Conservatives put politics before policy on immigration

A target for net migration is too blunt an instrument.

The last Labour government was accused of not giving enough speeches on immigration. Personally, I doubt that was its real problem; but the present government have clearly decided they won't make that mistake. Today's speech by immigration minister Damian Green generated what for him will be a gratifying amount of coverage, running from last weekend's Sunday Times through this morning's papers and into today's broadcast news. After all the build-up, the actual speech seemed pretty thin: trailed as "heralding a transformation" in immigration policy, it was largely a restatement of what ministers have been saying for the last two years.

Its main purpose seems to be as a warm-up act for the real announcement, presumably by Green's boss Theresa May in a week or so, on two major policy changes the government consulted on last year: first, plans to turn the majority of economic migrants into "guest workers", required to go home after five years; and second, plans to restrict the ability of residents to bring in spouses or partners from abroad.

In both cases, the criterion the government proposes to use is income. Working migrants wanting to stay beyond five years will have to satisfy a minimum income requirement, which will be fixed somewhere between £31,000 and £49,000 (probably close to the lower end of that range). So too will British citizens and other established residents wanting to bring in a spouse or partner from abroad: in this case the requirement will be around £26,000 for the household (equivalent to the national average for an individual).

IPPR set out a detailed critique of these plans last autumn: the general idea of a guest worker scheme here, the proposed income threshold here, and the proposed income requirement for family migration here. In summary, while there is nothing wrong with the principles which are cited to justify the proposals, they are a crude way of implementing them.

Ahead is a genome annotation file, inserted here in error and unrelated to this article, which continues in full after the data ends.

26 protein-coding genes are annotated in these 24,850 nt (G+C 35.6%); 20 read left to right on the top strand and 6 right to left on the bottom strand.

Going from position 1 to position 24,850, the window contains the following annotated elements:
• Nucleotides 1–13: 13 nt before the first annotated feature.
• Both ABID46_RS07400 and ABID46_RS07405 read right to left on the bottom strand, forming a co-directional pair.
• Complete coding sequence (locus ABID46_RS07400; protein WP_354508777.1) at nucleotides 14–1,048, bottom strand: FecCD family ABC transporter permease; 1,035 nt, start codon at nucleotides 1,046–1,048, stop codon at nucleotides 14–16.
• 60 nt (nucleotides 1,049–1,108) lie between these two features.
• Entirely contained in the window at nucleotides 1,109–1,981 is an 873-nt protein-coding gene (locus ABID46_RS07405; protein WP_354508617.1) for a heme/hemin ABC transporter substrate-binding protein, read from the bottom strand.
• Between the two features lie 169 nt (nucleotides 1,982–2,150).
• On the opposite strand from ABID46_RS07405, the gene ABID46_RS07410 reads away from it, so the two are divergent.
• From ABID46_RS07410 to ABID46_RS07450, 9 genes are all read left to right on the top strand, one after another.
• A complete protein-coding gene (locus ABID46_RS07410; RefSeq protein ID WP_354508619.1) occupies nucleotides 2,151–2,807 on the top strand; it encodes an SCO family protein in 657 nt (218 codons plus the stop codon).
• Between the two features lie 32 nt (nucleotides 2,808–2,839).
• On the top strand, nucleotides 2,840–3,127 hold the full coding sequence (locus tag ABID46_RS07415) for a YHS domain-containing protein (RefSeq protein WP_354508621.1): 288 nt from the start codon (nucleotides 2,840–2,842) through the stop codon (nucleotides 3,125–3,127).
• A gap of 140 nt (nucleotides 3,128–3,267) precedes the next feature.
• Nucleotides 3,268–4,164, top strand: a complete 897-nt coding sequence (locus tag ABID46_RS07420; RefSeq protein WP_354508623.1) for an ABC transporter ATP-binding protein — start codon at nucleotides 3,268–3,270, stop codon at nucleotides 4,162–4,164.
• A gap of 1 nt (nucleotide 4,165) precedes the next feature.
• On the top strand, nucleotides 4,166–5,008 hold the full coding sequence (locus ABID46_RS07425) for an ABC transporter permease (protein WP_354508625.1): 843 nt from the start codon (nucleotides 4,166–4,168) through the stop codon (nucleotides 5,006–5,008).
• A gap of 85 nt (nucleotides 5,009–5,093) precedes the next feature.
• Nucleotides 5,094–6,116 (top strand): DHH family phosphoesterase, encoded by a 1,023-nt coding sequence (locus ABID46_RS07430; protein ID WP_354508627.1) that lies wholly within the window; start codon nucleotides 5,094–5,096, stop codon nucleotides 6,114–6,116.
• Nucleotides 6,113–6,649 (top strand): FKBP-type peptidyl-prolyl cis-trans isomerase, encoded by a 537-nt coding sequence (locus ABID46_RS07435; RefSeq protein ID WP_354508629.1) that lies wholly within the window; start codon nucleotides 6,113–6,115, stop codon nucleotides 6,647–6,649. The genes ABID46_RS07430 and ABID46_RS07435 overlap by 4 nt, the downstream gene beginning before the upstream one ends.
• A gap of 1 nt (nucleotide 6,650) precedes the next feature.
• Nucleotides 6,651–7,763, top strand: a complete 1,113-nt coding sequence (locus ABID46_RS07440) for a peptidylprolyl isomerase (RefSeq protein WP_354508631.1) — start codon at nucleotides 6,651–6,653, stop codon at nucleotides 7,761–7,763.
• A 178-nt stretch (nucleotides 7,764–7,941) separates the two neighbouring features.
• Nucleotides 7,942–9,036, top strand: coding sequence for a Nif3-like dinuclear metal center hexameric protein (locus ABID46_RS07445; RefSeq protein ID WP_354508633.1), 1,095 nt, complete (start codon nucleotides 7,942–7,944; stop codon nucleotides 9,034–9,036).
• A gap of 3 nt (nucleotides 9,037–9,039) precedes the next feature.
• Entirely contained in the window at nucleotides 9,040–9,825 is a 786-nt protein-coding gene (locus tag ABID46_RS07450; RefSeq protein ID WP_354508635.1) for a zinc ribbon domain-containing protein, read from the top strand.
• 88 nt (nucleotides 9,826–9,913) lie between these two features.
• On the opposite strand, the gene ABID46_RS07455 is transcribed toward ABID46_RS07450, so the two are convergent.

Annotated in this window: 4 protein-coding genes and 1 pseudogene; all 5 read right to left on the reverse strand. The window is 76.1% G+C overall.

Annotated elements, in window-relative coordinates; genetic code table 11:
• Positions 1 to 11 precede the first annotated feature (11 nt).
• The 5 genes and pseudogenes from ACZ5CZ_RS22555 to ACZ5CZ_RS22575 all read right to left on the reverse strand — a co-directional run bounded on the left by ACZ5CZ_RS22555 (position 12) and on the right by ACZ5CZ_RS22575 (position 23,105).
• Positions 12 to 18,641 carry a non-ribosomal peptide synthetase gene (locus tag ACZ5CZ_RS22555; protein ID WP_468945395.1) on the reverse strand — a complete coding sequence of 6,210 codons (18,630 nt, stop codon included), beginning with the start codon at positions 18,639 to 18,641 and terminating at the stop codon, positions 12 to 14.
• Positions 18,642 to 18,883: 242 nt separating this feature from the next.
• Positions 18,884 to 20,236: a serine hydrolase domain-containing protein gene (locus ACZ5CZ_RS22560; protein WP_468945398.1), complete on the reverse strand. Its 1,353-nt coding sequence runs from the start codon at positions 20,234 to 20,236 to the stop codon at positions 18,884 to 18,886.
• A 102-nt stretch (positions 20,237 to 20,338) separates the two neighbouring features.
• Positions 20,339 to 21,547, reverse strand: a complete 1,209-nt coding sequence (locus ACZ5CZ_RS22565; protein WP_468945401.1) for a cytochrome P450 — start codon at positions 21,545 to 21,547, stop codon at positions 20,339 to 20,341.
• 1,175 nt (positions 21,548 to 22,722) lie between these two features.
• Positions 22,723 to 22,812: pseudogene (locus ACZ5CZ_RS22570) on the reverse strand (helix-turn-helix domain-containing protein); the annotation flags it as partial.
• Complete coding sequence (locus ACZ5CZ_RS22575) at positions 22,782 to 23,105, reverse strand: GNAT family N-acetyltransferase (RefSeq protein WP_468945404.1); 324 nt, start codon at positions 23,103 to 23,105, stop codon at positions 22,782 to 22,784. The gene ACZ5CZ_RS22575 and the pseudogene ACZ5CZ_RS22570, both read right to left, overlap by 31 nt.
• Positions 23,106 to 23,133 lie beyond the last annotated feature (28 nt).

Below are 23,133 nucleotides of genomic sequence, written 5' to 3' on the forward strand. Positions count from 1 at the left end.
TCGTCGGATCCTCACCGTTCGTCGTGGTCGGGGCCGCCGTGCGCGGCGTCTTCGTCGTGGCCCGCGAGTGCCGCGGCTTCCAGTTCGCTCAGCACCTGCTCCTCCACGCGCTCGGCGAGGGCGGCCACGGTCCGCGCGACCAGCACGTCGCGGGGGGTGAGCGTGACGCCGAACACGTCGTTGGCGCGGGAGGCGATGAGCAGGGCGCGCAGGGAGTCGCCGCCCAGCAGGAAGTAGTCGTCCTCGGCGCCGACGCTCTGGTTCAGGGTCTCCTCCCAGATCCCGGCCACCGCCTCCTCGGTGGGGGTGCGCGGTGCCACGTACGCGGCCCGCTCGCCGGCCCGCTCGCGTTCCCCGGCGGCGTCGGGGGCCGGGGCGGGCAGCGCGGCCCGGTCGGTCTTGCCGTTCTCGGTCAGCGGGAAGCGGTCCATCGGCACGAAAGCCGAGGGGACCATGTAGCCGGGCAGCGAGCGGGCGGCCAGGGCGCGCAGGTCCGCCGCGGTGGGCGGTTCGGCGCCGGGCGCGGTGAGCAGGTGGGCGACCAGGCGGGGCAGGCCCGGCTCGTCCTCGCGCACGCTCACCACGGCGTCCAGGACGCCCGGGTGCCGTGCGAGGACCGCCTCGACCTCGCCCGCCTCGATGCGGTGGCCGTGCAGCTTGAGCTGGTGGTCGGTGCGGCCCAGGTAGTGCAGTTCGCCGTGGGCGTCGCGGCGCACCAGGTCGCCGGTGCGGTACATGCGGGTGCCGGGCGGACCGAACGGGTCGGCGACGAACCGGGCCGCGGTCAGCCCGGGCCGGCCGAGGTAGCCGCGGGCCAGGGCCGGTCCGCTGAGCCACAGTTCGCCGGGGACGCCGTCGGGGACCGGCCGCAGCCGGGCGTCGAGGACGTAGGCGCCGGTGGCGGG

The government's own advisers, the Migration Advisory Committee, concede that the guest worker plan may 'have a negative impact on GDP and, to a lesser extent, on GDP per head', and may also deprive Britain of some of our best migrants - or even discourage them from coming here in the first place. The majority of economic migrants don't stay permanently anyway, but they value the option - and if Britain no longer offers it, the 'brightest and best' may choose to go elsewhere. Rather than trying to turn economic migrants into guest workers, the government would be better advised to go with the grain of migration patterns, which are becoming increasingly temporary anyway. For example, they could divert a share of National Insurance Contributions for each migrant to act as an incentive to return home. Such an approach would be fairer for those who come here, work hard, and play by the rules. It would also be more realistic, and better for our economy.

Similarly, there is nothing wrong in principle with making the immigration system "more selective". Within that, it makes sense to give some priority to wealthy migrants - supporters of immigration have always cited its positive fiscal impact, and obviously that is higher for wealthy migrants - and it also makes sense, especially in the current climate, to ask whether someone who is dependent on benefits should be allowed to bring in a spouse or partner from overseas. But the government is going much further: essentially their approach is, if you're a wealthy migrant, you can come, you can stay as long as you like; if you're a wealthy resident, you can marry whoever you like; but for everyone else, it is going to get much more difficult. We're not talking about people who are destitute or living on benefits, we are talking about people who are working and getting an average wage. Migrants will still be invited to come and work at these wages -between £20,000 and £30,000 - to fill jobs where we lack the skills or nobody else wants to do the work, but after five years they will be asked to leave, regardless of the contribution they have made or could make in the future. Likewise, not just people living on benefits, but almost half the British population, could lose the right to marry and live with someone from abroad.